OPEC decided on Thursday to extend cuts in oil output by nine months to March 2018, OPEC delegates said, as the producer group battles a global glut of crude after seeing prices halve and revenues drop sharply in the past three years.
The cuts are likely to be shared again by a dozen non-members led by top oil producer Russia, which reduced output in tandem with the Organization of the Petroleum Exporting Countries from January.
OPEC’s cuts have helped to push oil back above $50 a barrel this year, giving a fiscal boost to producers, many of which rely heavily on energy revenues and have had to burn through foreign-currency reserves to plug holes in their budgets.
Oil’s earlier price decline, which started in 2014, forced Russia and Saudi Arabia to tighten their belts and led to unrest in some producing countries including Venezuela and Nigeria.
The price rise this year has spurred growth in the U.S. shale industry, which is not participating in the output deal, thus slowing the market’s rebalancing with global crude stocks still near record highs.
By 1150 GMT, Brent crude had fallen 1.3 percent to around $53 per barrel as market bulls were disappointed OPEC would not deepen the cuts or extend them by as long as 12 months.
OPEC oil ministers were continuing their discussions in Vienna after three hours of talks. Non-OPEC producers were scheduled to meet OPEC later in the day.
In December, OPEC agreed its first production cuts in a decade and the first joint cuts with non-OPEC, led by Russia, in 15 years. The two sides decided to remove about 1.8 million barrels per day from the market in the first half of 2017, equal to 2 percent of global production.
Despite the output cut, OPEC kept exports fairly stable in the first half of 2017 as its members sold oil from stocks.
The move kept global oil stockpiles near record highs, forcing OPEC first to suggest extending cuts by six months, but later proposing to prolong them by nine months and Russia offering an unusually long duration of 12 months.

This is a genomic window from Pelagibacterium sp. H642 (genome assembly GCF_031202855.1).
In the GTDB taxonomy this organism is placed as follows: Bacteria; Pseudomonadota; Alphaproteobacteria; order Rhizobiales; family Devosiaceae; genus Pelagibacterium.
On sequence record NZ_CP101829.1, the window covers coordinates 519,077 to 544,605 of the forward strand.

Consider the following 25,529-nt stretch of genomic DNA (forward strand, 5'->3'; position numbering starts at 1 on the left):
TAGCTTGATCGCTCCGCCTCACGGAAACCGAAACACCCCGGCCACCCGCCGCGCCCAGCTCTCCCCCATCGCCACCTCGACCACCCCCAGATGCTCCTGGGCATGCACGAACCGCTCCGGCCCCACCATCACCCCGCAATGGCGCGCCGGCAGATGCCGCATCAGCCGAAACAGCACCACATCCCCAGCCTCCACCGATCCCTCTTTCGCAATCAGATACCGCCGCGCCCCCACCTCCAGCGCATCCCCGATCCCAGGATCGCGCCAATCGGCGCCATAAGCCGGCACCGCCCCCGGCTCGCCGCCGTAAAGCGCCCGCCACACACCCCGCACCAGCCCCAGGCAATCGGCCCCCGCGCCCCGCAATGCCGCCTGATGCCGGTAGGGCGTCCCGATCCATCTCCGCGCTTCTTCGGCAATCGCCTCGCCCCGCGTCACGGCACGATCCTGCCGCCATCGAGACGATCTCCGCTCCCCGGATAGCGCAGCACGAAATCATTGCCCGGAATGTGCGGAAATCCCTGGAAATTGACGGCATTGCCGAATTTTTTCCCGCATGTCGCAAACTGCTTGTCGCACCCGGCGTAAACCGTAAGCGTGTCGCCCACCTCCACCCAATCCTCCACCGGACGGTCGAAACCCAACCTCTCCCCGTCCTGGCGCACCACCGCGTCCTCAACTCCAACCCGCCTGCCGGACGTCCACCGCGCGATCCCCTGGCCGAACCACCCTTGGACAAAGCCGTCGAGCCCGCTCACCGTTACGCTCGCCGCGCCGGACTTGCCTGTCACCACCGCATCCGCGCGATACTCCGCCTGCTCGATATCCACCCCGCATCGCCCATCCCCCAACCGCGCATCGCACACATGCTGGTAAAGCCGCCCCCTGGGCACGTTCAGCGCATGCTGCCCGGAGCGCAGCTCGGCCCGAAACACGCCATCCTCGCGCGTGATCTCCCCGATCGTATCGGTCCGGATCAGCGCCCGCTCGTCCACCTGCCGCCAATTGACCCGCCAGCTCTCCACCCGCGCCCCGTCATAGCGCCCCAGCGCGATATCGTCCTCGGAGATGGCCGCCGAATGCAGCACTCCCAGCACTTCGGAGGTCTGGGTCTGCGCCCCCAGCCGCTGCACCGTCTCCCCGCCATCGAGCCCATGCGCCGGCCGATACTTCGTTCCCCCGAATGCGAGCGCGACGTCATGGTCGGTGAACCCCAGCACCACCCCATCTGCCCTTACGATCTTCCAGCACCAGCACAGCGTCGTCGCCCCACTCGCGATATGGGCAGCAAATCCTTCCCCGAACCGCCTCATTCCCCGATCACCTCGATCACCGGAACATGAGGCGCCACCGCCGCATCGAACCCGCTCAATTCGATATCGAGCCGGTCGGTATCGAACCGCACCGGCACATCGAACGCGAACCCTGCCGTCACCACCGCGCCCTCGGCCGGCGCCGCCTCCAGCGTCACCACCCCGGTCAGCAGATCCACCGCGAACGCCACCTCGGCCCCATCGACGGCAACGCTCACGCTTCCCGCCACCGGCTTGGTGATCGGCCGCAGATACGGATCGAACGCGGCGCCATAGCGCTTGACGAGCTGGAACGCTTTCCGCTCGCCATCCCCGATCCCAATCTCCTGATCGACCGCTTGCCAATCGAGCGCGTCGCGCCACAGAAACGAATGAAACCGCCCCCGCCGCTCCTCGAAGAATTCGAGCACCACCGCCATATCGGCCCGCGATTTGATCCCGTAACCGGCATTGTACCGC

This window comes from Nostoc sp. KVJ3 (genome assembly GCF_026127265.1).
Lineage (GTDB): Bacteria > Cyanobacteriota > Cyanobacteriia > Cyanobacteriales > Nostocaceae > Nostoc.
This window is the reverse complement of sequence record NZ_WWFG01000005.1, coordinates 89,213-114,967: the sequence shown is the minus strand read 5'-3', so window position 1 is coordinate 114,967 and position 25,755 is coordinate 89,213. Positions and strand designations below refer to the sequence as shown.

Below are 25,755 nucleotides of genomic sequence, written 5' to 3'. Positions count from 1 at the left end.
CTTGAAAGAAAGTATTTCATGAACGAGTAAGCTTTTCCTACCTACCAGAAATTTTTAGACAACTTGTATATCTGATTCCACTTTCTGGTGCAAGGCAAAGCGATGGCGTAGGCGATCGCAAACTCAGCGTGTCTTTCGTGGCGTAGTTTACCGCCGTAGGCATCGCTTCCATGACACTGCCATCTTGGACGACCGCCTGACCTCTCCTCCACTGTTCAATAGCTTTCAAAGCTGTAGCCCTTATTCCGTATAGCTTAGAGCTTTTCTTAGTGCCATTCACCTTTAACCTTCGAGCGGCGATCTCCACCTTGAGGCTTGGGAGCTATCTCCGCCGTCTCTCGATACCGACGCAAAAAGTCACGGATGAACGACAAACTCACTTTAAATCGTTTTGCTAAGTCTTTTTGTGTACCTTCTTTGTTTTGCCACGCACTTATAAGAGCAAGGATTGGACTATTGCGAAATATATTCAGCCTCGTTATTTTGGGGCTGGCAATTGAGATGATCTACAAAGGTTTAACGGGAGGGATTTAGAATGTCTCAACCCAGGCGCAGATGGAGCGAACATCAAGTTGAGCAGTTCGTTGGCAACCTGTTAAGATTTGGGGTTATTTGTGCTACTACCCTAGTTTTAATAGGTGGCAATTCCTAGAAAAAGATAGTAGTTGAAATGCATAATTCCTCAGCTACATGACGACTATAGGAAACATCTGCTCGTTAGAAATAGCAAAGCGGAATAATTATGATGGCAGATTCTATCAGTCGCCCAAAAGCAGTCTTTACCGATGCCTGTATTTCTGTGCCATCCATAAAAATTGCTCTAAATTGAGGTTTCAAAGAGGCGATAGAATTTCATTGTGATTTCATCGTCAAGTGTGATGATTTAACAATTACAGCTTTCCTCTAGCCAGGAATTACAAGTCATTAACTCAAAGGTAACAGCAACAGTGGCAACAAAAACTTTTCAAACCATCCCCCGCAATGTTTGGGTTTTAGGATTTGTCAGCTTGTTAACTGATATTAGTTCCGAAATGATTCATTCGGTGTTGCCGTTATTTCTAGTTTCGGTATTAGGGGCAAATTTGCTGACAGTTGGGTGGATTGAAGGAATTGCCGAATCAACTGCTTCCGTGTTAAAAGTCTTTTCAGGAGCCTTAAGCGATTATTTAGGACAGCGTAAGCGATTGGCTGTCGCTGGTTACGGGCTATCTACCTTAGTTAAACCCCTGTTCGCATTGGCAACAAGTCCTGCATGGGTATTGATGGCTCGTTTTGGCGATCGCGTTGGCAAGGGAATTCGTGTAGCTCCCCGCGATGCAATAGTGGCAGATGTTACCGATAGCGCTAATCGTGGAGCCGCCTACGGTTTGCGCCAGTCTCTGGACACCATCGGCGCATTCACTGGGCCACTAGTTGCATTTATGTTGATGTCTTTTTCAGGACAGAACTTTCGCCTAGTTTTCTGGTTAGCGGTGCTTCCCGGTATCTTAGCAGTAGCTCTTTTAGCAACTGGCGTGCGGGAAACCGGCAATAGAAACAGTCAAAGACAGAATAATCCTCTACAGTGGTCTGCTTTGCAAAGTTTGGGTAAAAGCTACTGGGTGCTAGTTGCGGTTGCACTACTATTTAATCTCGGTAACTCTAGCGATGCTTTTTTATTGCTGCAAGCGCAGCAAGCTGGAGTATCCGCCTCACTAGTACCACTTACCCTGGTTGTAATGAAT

“There have been suggestions (of deeper cuts), many member countries have indicated flexibility but … that won’t be necessary,” Saudi Energy Minister Khalid al-Falih said before the meeting.
CUTS EXCLUDE NIGERIA AND LIBYA
He added that OPEC members Nigeria and Libya would still be excluded from cuts as their output remained curbed by unrest. Falih also said Saudi oil exports were set to decline steeply from June, thus helping to speed up market rebalancing.
OPEC sources have said the Thursday meeting will highlight a need for long-term cooperation with non-OPEC producers. The group could also send a message to the market that it will seek to curtail its oil exports.
“Russia has an upcoming election and Saudis have the Aramco share listing next year so they will indeed do whatever it takes to support oil prices,” said Gary Ross, head of global oil at PIRA Energy, a unit of S&P Global Platts.
OPEC has a self-imposed goal of bringing stocks down from a record high of 3 billion barrels to their five-year average of 2.7 billion. “We have seen a substantial drawdown in inventories that will be accelerated,” Falih said. “Then, the fourth quarter will get us to where we want.”
OPEC also faces the dilemma of not pushing oil prices too high because doing so would further spur shale production in the United States, the world’s top oil consumer, which now rivals Saudi Arabia and Russia as the world’s biggest producer.
“A nine-month extension is insufficient at shale’s current trajectory. The strategic challenge of shale is still to be addressed,” said Jamie Webster, director for oil at Boston Consulting Group.